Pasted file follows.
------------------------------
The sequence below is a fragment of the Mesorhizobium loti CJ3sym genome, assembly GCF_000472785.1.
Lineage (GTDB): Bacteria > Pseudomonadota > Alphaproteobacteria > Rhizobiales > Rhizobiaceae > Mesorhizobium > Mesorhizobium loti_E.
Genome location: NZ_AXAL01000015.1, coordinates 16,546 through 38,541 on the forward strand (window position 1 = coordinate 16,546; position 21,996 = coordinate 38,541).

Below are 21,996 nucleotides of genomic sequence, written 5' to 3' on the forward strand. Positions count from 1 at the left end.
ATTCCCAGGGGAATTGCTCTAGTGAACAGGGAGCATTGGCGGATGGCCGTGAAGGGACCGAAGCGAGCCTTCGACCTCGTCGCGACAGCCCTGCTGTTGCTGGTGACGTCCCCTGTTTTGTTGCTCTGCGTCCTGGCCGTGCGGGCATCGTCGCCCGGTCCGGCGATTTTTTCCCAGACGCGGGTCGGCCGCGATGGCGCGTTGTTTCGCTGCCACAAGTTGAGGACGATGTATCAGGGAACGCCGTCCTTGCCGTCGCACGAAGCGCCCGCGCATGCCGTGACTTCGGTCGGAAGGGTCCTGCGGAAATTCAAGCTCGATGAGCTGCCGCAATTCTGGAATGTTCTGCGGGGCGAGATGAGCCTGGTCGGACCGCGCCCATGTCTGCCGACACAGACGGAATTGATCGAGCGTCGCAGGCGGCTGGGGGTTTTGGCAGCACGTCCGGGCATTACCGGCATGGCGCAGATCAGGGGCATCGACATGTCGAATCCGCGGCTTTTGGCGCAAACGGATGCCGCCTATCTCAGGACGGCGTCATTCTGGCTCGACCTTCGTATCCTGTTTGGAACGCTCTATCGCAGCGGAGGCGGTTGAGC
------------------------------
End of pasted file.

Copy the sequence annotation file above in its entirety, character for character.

The sequence below is a fragment of the Mesorhizobium loti CJ3sym genome, assembly GCF_000472785.1.
Lineage (GTDB): Bacteria > Pseudomonadota > Alphaproteobacteria > Rhizobiales > Rhizobiaceae > Mesorhizobium > Mesorhizobium loti_E.
Genome location: NZ_AXAL01000015.1, coordinates 16,546 through 38,541 on the forward strand (window position 1 = coordinate 16,546; position 21,996 = coordinate 38,541).

Below are 21,996 nucleotides of genomic sequence, written 5' to 3' on the forward strand. Positions count from 1 at the left end.
ATTCCCAGGGGAATTGCTCTAGTGAACAGGGAGCATTGGCGGATGGCCGTGAAGGGACCGAAGCGAGCCTTCGACCTCGTCGCGACAGCCCTGCTGTTGCTGGTGACGTCCCCTGTTTTGTTGCTCTGCGTCCTGGCCGTGCGGGCATCGTCGCCCGGTCCGGCGATTTTTTCCCAGACGCGGGTCGGCCGCGATGGCGCGTTGTTTCGCTGCCACAAGTTGAGGACGATGTATCAGGGAACGCCGTCCTTGCCGTCGCACGAAGCGCCCGCGCATGCCGTGACTTCGGTCGGAAGGGTCCTGCGGAAATTCAAGCTCGATGAGCTGCCGCAATTCTGGAATGTTCTGCGGGGCGAGATGAGCCTGGTCGGACCGCGCCCATGTCTGCCGACACAGACGGAATTGATCGAGCGTCGCAGGCGGCTGGGGGTTTTGGCAGCACGTCCGGGCATTACCGGCATGGCGCAGATCAGGGGCATCGACATGTCGAATCCGCGGCTTTTGGCGCAAACGGATGCCGCCTATCTCAGGACGGCGTCATTCTGGCTCGACCTTCGTATCCTGTTTGGAACGCTCTATCGCAGCGGAGGCGGTTGAGC